Viola May Lowry, one of eight children born to Permelia (Smith) Lowry and Joseph Flemming Lowry, was born May 16, 1860 near Etna, Scott's Valley in Siskiyou County, California.
In 1871, at the age of eleven years, Viola moved with her family to Adin, Big Valley in Modoc County, which is about 40 miles from the site of the Modoc Indian War. In her late adult years she wrote an account telling of her fright when, at 13 years old, there was an unexpected attack on the settlers in Big Valley by the Modoc Indians. (The original manuscript is in the files of the Modoc County Museum in Alturas, California.
Her advantages for education were limited but her ambition and determination kept her reading and studying until she acquired a wide general knowledge. Being naturally artistic she started painting at an early age. Over the years she produced many fine landscape paintings. The Roseberry House still has two of her original paintings hanging in the house for guests to see and enjoy.
On May 22, 1877 she married Thomas Alexander Roseberry of Adin, California, a partner in the General Merchandise Store of Roseberry and Knight. From 1885 to 1887 Thomas Roseberry served in the California Legislature as Assemblyman from Modoc and Lassen Counties. He later engaged in Real Estate, Insurance and the Livestock business in Big Valley. They raised a family of 2 boys, George K. and Thomas A. Jr., and 2 girls, Daisy T. and Mary Aileen.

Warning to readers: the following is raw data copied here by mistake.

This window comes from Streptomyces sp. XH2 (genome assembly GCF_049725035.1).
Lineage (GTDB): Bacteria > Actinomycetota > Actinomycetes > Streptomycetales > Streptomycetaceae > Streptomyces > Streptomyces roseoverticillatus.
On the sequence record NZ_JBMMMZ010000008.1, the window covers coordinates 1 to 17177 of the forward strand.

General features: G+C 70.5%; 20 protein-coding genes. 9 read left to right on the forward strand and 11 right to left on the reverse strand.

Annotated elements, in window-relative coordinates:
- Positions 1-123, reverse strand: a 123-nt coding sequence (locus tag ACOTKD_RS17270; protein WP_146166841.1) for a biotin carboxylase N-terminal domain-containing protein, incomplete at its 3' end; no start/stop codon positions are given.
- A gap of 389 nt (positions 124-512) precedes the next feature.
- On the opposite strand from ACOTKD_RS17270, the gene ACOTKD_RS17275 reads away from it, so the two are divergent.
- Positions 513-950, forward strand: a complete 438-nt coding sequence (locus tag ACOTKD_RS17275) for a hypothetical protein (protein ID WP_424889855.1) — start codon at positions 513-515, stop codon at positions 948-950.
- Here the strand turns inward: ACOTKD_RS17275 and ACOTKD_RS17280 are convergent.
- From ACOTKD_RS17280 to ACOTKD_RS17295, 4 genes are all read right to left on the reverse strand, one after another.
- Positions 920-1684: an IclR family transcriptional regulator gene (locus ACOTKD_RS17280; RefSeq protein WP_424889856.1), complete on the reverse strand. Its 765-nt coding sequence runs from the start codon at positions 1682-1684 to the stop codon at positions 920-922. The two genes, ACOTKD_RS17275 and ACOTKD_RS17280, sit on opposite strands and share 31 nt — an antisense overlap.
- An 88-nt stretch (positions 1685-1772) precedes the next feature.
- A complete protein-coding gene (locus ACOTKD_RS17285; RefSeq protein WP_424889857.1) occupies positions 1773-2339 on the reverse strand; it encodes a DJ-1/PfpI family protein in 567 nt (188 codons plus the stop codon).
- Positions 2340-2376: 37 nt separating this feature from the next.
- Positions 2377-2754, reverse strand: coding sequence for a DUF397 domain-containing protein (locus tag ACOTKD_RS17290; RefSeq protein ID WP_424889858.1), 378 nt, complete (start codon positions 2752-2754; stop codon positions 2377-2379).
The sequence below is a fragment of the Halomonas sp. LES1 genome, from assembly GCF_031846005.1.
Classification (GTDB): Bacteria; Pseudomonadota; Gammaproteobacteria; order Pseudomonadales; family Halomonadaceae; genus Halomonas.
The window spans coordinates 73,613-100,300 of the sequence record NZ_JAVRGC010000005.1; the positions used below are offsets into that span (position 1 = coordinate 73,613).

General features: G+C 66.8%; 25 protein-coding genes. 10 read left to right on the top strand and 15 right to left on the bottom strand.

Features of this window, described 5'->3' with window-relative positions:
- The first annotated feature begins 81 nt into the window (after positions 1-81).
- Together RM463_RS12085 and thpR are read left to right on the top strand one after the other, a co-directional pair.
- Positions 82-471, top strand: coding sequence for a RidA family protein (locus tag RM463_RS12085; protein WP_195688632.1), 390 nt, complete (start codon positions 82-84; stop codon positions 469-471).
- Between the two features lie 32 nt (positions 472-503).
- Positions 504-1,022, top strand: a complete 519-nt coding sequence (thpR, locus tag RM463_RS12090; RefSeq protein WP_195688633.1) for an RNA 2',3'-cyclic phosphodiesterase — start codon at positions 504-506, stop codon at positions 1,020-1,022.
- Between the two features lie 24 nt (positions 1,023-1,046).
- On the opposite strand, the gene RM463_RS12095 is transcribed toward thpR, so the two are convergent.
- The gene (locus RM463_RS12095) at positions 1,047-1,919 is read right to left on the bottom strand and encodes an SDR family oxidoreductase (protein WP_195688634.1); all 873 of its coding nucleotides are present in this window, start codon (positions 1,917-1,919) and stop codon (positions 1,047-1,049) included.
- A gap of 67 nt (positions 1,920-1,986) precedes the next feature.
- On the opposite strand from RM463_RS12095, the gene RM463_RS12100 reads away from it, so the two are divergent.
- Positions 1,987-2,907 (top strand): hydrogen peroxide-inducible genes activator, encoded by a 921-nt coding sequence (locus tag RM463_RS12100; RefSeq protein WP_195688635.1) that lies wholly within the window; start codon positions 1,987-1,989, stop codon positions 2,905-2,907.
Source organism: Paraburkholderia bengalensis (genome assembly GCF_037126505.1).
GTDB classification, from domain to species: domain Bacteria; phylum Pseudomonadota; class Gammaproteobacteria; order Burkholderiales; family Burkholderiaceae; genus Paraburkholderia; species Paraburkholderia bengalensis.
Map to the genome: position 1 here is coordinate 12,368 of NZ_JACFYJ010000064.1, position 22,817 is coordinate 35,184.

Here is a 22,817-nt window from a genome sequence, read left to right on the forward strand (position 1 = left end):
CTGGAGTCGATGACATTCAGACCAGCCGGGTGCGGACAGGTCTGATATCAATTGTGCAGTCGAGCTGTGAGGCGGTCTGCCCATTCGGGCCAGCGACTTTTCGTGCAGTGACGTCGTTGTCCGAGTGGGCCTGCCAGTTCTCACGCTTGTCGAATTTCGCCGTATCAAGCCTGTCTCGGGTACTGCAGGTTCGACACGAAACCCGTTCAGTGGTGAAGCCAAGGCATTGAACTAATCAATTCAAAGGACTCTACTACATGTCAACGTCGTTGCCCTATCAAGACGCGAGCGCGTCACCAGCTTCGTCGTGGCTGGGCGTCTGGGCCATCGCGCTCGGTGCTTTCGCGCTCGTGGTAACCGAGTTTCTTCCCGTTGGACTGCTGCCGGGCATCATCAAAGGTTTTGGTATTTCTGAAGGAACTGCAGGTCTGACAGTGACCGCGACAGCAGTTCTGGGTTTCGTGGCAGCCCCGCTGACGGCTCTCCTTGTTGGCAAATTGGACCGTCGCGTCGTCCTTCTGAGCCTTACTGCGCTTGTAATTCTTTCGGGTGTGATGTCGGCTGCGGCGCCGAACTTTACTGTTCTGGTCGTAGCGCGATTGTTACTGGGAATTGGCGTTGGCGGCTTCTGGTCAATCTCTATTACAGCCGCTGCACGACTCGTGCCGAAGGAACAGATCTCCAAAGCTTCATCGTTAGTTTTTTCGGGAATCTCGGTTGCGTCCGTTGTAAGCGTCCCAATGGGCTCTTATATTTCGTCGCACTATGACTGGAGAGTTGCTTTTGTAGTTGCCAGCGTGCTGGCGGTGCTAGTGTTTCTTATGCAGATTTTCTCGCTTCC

In 1892 Thomas A. Roseberry was appointed Registrar of the United States Land Office and the family moved to Susanville. Viola May continued to paint as a hobby, giving many fine landscapes to friends and acquaintances. Many of these still adorn their homes and are highly prized as works of one of Northern California's pioneering early women artists.
In 1902 the Roseberrys built and occupied their Susanville home, which still stands at the original location on North Street at the end of North Lassen Street. At the time of its construction, the Roseberry House was considered one of the community's finest homes.
Thomas A. Roseberry died in 1917 while on a hike up Mount Lassen in an expedition to see the results of the recent eruption of Mt. Lassen. As a result of his death, and after the Emerson Hotel burned down, Mrs. Roseberry, in approximately 1920, turned the Roseberry House into a Bed & Breakfast of sorts. She called it the Green Tree House, and it was most likely the first Bed & Breakfast in the Eastern Sierra.
Viola May (Lowry) Roseberry passed away in her home on March 24, 1936 and was buried beside her husband in the old Susanville cemetery.
Biography provided by her grandson, George McDow, Jr. 1984